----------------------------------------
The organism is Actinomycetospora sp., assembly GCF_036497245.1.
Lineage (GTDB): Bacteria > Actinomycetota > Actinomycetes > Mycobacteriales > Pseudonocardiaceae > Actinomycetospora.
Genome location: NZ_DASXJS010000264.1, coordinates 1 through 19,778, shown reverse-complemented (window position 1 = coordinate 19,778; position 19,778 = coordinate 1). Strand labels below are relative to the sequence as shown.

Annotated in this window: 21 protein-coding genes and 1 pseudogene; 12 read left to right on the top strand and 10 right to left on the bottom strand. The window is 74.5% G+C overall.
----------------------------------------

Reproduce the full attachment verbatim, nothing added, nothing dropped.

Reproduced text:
The organism is Actinomycetospora sp., assembly GCF_036497245.1.
Lineage (GTDB): Bacteria > Actinomycetota > Actinomycetes > Mycobacteriales > Pseudonocardiaceae > Actinomycetospora.
Genome location: NZ_DASXJS010000264.1, coordinates 1 through 19,778, shown reverse-complemented (window position 1 = coordinate 19,778; position 19,778 = coordinate 1). Strand labels below are relative to the sequence as shown.

Annotated in this window: 21 protein-coding genes and 1 pseudogene; 12 read left to right on the top strand and 10 right to left on the bottom strand. The window is 74.5% G+C overall.